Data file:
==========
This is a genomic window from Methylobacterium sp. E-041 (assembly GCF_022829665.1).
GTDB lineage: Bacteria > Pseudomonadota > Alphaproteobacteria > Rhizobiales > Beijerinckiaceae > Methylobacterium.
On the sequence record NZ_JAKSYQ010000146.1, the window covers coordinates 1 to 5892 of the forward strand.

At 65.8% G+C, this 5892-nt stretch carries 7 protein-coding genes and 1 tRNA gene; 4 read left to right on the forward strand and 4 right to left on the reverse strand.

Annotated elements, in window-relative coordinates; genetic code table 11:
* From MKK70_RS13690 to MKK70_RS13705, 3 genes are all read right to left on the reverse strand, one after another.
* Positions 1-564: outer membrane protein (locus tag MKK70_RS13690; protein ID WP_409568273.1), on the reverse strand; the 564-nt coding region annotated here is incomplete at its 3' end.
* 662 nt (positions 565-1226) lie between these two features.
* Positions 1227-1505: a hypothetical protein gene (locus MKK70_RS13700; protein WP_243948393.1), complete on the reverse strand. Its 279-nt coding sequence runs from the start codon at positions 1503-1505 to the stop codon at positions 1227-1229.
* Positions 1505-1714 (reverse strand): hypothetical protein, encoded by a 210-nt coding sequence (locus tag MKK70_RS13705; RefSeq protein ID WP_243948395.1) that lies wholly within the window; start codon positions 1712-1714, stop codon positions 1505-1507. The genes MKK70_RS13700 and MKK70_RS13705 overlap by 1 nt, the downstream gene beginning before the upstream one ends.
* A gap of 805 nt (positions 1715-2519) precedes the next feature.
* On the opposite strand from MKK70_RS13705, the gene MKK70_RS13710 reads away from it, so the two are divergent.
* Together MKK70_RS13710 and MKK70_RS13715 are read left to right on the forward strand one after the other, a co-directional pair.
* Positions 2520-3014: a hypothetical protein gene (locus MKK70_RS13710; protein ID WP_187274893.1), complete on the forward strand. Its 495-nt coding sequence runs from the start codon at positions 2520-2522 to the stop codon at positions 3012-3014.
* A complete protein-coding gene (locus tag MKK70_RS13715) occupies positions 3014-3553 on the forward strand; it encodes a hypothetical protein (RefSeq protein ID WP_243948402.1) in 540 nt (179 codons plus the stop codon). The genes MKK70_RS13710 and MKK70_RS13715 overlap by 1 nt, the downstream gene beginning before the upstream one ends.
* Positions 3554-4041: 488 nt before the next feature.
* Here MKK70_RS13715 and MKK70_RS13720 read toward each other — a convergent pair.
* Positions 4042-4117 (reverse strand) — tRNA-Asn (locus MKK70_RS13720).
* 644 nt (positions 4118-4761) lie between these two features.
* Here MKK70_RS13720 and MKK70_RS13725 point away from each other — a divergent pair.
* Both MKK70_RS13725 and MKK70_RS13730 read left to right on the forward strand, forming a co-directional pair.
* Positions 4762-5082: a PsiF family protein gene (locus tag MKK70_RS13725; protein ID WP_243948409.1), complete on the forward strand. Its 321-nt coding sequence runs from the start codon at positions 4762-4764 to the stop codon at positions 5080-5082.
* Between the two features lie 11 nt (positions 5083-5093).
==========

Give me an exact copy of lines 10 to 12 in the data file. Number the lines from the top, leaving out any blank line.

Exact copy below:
* Positions 1505-1714 (reverse strand): hypothetical protein, encoded by a 210-nt coding sequence (locus tag MKK70_RS13705; RefSeq protein ID WP_243948395.1) that lies wholly within the window; start codon positions 1712-1714, stop codon positions 1505-1507. The genes MKK70_RS13700 and MKK70_RS13705 overlap by 1 nt, the downstream gene beginning before the upstream one ends.
* A gap of 805 nt (positions 1715-2519) precedes the next feature.
* On the opposite strand from MKK70_RS13705, the gene MKK70_RS13710 reads away from it, so the two are divergent.